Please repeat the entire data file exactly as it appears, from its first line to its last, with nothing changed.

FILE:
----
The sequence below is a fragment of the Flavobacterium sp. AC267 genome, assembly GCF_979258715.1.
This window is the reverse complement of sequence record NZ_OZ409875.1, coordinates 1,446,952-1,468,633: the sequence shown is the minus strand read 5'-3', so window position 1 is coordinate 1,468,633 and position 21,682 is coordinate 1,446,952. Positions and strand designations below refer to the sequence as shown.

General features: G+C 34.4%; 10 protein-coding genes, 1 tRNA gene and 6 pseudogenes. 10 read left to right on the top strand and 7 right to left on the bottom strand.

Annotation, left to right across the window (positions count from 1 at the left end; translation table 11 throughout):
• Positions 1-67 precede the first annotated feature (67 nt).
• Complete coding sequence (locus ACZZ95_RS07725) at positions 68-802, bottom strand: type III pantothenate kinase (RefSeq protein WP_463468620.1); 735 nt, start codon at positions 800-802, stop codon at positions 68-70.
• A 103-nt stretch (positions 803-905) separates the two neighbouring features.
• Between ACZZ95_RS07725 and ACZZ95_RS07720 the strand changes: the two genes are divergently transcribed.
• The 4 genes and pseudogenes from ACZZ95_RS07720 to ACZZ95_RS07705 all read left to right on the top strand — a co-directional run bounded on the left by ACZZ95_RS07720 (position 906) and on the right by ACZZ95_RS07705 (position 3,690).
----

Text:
The sequence below is a fragment of the Flavobacterium sp. AC267 genome, assembly GCF_979258715.1.
This window is the reverse complement of sequence record NZ_OZ409875.1, coordinates 1,446,952-1,468,633: the sequence shown is the minus strand read 5'-3', so window position 1 is coordinate 1,468,633 and position 21,682 is coordinate 1,446,952. Positions and strand designations below refer to the sequence as shown.

General features: G+C 34.4%; 10 protein-coding genes, 1 tRNA gene and 6 pseudogenes. 10 read left to right on the top strand and 7 right to left on the bottom strand.

Annotation, left to right across the window (positions count from 1 at the left end; translation table 11 throughout):
• Positions 1-67 precede the first annotated feature (67 nt).
• Complete coding sequence (locus ACZZ95_RS07725) at positions 68-802, bottom strand: type III pantothenate kinase (RefSeq protein WP_463468620.1); 735 nt, start codon at positions 800-802, stop codon at positions 68-70.
• A 103-nt stretch (positions 803-905) separates the two neighbouring features.
• Between ACZZ95_RS07725 and ACZZ95_RS07720 the strand changes: the two genes are divergently transcribed.
• The 4 genes and pseudogenes from ACZZ95_RS07720 to ACZZ95_RS07705 all read left to right on the top strand — a co-directional run bounded on the left by ACZZ95_RS07720 (position 906) and on the right by ACZZ95_RS07705 (position 3,690).